A top-notch business plan is the key to success when setting up a company. It’s the best way to impress investors and get your own thoughts in order

When Grant Watts decided to launch his own brokerage firm, Premium Wise, he needed a strong business plan. “The banks, the insurance agencies and insurers all wanted to know exactly what my plans were for the business, and how our income would be generated,” says Watts, whose firm started trading 12 months ago in Burgess Hill, West Sussex. “With all these parties checking through my figures so thoroughly, my business plan played an important role in creating my company.”

But he adds: “It was not something to which I’d given much thought when I started the process of setting up.”

A realistic, working plan is an essential part of development whether you are starting a business, looking to raise funds to expand an existing company or want to measure success within your business.

It explains your company, its objectives, its strategies, the market it is in and its financial forecasts. In short, it is a mini-guide for both you and your investors, saying how your business will be run and how it will succeed. And with bank lending to small businesses in decline, the need to make a good impression is greater than ever.

According to the British Bankers’ Association (BBA), average monthly loans to small and medium enterprises (SMEs) have declined by almost half since 2008. Even if you only use the plan internally, it can focus your efforts, help you spot pitfalls and give structure to the financial side of your business.

If the main aim of the plan is to secure investment, then the need to write a succinct, informative document is crucial: investors base their decision on the strength of the business plan.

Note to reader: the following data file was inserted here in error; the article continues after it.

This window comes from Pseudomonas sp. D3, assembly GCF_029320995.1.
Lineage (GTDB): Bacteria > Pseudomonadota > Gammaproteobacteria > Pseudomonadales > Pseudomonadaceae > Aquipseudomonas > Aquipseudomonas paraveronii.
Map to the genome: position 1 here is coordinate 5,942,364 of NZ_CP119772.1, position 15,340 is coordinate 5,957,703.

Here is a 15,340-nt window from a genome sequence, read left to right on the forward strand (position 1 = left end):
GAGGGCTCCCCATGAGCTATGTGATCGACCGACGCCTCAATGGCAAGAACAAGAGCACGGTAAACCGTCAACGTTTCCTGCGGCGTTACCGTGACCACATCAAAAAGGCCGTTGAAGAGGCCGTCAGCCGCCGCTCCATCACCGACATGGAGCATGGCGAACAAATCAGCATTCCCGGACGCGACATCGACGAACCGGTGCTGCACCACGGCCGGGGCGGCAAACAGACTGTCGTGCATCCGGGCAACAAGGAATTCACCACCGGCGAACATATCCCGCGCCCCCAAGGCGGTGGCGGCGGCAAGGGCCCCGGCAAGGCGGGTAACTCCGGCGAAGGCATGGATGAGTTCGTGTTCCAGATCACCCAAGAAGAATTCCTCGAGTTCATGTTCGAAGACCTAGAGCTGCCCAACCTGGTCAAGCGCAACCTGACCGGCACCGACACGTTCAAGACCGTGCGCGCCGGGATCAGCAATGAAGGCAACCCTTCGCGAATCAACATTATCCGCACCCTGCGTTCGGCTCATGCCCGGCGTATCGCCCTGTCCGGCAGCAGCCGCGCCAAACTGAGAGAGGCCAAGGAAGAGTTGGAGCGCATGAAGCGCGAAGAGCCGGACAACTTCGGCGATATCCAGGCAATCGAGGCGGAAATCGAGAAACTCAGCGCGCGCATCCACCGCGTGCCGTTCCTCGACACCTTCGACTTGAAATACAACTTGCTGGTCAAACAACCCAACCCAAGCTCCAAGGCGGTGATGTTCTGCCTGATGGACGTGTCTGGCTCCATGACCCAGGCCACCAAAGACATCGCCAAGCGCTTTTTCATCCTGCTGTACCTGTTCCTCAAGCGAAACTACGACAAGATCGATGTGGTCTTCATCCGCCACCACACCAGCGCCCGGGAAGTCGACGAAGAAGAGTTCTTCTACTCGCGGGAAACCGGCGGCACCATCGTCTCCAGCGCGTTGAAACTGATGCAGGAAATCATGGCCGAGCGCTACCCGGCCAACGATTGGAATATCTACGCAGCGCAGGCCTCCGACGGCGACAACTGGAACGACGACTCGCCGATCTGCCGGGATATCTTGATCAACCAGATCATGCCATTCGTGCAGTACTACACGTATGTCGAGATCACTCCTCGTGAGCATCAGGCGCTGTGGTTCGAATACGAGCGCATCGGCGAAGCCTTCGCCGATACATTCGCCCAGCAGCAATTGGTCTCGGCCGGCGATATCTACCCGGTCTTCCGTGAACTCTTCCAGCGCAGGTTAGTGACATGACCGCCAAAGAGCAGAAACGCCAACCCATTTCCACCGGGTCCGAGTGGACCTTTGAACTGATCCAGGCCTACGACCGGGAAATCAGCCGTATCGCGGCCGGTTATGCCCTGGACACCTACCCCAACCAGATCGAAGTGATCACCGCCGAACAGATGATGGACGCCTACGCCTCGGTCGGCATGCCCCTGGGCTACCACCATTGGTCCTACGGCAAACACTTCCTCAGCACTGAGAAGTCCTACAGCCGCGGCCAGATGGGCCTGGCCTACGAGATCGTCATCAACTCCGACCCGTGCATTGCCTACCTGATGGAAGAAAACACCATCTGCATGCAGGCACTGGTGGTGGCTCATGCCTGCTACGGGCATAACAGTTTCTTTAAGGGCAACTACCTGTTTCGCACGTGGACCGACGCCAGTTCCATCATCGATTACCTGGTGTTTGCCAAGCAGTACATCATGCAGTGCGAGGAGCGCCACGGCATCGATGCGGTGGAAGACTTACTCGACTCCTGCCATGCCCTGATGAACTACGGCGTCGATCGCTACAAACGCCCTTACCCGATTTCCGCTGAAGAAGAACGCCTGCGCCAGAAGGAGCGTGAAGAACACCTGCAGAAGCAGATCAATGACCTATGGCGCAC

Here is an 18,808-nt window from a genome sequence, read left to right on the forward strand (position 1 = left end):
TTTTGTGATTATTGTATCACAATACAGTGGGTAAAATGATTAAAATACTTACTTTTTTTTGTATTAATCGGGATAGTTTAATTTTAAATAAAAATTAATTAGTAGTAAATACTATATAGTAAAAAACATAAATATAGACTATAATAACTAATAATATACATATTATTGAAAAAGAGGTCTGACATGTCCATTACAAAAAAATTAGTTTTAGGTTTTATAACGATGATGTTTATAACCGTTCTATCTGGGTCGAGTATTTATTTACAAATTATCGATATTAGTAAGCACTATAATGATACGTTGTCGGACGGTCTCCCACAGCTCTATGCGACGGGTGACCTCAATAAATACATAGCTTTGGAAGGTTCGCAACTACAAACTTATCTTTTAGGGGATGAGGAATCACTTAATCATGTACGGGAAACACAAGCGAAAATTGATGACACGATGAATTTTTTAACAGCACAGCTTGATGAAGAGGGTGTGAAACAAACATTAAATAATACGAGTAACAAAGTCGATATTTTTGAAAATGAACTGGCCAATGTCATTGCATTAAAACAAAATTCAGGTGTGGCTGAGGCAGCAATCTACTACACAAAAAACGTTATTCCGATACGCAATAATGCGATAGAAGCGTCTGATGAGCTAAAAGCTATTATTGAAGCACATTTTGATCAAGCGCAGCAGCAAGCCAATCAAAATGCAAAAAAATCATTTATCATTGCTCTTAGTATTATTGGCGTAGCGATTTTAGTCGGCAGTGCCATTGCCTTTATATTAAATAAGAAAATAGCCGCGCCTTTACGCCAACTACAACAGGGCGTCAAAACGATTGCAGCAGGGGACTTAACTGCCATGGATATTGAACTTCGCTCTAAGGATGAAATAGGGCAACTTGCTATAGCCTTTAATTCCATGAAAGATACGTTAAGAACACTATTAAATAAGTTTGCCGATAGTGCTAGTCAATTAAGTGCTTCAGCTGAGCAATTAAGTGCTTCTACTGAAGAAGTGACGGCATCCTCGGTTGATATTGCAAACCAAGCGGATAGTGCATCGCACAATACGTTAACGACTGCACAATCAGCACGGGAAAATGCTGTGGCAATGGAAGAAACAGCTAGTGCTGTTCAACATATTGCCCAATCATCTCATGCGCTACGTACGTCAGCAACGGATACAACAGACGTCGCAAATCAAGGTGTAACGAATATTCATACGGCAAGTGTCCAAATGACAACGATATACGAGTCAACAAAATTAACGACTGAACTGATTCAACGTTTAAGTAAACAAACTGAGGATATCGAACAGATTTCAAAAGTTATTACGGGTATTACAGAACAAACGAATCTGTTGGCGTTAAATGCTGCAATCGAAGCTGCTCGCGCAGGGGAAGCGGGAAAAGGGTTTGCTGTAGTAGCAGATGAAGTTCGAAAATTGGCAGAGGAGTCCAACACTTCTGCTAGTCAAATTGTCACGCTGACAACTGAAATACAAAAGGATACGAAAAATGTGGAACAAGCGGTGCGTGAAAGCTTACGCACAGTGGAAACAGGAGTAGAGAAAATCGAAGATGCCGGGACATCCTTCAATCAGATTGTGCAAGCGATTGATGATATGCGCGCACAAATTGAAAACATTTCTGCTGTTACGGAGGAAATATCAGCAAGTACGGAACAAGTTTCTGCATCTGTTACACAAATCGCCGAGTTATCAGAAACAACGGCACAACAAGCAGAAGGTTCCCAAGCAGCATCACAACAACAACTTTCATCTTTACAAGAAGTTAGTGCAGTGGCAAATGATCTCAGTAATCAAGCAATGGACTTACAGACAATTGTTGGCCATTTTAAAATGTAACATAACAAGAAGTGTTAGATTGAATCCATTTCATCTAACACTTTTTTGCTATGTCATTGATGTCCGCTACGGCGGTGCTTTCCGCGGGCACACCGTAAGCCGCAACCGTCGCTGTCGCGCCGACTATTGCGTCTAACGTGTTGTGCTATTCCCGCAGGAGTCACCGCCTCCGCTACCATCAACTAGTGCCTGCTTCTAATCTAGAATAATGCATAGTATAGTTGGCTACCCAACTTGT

“Even if the potential investor knows you well, they need to see that your business can work,” says Brian Finch, an independent management consultant and author of How to Write a Business Plan. “Bank managers see dozens of business plans every week; they are not going to wade through 30 or 60 pages of dull, irrelevant information. You’ve got to get their attention in the first few paragraphs.”

How to write a business plan that will give your company the best chance of success

Start with the highlights

A well-crafted executive summary that is relevant to its audience is vital, says Ashridge Business School tutor Paul Griffith. “You need to think about who it is you are addressing, be they a bank manager, private investor or other members of staff,” he says. “You need to write a compelling overview of your business.” The executive summary should include highlights from the rest of the document, so leave it till last to write. Be concise: two pages at most.

The nitty-gritty detail

Describe in detail your business, its products and services. Set out your vision and explain who you are, what you do, what you are offering, the market you want to address and why. “Investors will be looking for gaps in your thinking,” Griffith says. “But writing down the details should help you to clarify your goals and how to achieve them.” Elaborate on what makes your brokerage different, why customers would buy from you and how you will develop your products. Give an outline of the broking industry; don’t assume your reader will be familiar with insurance broking.